Three years ago, the Republic of the Marshall Islands began a quixotic court case to force the World’s Nuclear Weapons states to disarm. The suit was rejected by the International Court of Justice in the Hague last October. And on Monday, the Marshall Island’s case was dismissed by the Ninth Circuit Court of Appeals in San Francisco. We have details from Neal Conan in today’s Pacific News Minute.
Essentially, the Marshalls argued that the Nuclear Non-Proliferation Treaty is a contract non-nuclear weapon states agree not to acquire nuclear weapons. States with nuclear arsenals agree to begin good faith negotiations and disarm as soon as practicable. Obviously, that hasn’t happened.
The U.S., Russia, China, Israel, France and North Korea ignored the suit at the Hague because they don’t recognize the International Court Of Justice. Proceedings did get underway against India, Pakistan and Britain. In March 2016, former Marshall Islands Foreign Minister Tony De Brum described the destruction visited on his country by 67 U.S. nuclear tests.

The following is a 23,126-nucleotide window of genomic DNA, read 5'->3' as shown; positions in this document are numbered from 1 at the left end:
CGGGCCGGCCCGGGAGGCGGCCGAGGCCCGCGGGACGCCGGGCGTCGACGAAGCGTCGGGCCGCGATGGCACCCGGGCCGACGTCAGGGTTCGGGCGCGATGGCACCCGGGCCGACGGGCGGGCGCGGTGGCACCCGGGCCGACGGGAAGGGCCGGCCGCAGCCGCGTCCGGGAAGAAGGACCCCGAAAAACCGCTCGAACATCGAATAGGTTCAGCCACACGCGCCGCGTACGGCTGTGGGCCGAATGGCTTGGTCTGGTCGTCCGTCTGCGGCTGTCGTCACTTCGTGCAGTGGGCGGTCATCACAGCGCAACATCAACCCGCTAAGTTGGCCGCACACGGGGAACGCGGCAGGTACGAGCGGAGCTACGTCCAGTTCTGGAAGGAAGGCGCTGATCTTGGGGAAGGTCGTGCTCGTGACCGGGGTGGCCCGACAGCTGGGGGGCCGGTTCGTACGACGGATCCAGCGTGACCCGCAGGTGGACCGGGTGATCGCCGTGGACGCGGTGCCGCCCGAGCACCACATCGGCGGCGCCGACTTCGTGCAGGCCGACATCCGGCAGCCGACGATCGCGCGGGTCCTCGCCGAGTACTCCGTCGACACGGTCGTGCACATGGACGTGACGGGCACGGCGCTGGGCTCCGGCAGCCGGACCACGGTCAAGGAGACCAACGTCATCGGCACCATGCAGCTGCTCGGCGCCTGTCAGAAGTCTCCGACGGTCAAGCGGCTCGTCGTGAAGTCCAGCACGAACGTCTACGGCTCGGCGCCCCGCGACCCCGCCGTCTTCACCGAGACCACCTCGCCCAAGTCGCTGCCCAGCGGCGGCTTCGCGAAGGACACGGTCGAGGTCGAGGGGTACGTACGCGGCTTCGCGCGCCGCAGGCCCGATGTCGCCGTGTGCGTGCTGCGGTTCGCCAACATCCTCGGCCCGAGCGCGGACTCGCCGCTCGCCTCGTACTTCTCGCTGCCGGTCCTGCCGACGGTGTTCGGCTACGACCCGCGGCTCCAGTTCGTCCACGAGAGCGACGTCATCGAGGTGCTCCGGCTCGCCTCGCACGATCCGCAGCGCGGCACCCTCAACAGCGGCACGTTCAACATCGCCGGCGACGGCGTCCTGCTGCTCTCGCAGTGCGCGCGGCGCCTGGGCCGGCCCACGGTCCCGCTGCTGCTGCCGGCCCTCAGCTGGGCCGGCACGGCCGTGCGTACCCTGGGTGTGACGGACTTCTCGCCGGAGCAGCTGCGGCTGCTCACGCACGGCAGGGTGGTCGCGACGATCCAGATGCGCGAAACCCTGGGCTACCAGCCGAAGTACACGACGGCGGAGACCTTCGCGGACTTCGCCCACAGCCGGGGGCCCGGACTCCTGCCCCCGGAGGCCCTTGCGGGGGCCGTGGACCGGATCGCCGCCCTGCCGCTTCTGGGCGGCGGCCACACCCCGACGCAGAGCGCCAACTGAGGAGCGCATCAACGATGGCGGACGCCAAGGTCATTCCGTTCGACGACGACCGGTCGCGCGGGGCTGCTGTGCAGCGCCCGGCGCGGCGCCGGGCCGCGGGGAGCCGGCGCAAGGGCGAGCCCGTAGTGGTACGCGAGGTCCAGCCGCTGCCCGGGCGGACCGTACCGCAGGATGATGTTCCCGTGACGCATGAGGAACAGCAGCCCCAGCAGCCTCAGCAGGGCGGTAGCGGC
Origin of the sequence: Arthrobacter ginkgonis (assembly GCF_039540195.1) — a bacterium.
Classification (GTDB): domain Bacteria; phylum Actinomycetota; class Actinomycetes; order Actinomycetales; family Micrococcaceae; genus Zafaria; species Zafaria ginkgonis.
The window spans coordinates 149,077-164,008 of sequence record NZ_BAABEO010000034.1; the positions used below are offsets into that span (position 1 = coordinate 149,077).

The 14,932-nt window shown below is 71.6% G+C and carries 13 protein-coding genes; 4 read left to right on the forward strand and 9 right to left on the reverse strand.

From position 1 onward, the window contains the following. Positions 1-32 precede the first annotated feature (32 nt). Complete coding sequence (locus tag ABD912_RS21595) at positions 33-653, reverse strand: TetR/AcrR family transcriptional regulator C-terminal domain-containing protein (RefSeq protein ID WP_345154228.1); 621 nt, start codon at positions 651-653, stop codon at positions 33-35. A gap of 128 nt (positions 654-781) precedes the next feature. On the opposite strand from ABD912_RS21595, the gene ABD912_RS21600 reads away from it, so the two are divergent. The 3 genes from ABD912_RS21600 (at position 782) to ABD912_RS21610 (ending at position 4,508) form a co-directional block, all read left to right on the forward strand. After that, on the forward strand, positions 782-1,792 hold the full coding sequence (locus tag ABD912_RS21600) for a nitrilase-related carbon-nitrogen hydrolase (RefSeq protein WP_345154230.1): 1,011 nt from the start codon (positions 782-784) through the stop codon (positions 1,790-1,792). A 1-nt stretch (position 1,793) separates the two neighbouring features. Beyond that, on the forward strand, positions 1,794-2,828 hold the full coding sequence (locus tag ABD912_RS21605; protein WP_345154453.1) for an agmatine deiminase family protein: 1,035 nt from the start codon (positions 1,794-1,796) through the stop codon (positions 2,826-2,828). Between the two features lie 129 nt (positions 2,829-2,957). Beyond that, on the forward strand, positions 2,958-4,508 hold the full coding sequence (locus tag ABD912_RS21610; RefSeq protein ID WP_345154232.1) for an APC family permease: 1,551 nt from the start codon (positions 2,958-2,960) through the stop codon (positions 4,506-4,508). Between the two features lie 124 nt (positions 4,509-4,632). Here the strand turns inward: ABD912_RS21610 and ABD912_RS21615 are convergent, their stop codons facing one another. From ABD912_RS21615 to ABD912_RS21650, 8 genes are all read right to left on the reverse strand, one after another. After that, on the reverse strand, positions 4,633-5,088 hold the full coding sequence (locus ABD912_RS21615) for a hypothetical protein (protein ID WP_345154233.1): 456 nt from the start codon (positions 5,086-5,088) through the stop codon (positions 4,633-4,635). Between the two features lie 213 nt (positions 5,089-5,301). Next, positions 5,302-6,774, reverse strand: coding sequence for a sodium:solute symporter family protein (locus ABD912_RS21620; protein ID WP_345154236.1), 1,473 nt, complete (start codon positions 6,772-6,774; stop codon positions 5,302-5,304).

“The Sky turned blood red,” he told the court. “Several Islands in my country were vaporized and others are estimated to be uninhabitable for thousands of years.”
In a divided decision, the 16 judge panel ruled that it lacked jurisdiction.
But the Marshall Islands also pursued its case in U.S. Federal Court. In 2015, a federal district judge dismissed the suit, and now, on appeal, so has a three judge panel from the Ninth Circuit.
Circuit Judge Margaret McKeown wrote: “The suit is doomed, because diplomatic negotiations …fall quintessentially within the realm of the Executive, not the Judiciary.”
Therefore, any attempt to enforce the suit would violate the separation of powers. Laurie Ashton, The Marshall Island’s Attorney, said the decision was very disappointing and undercuts the validity of the non-proliferation treaty at a critical time.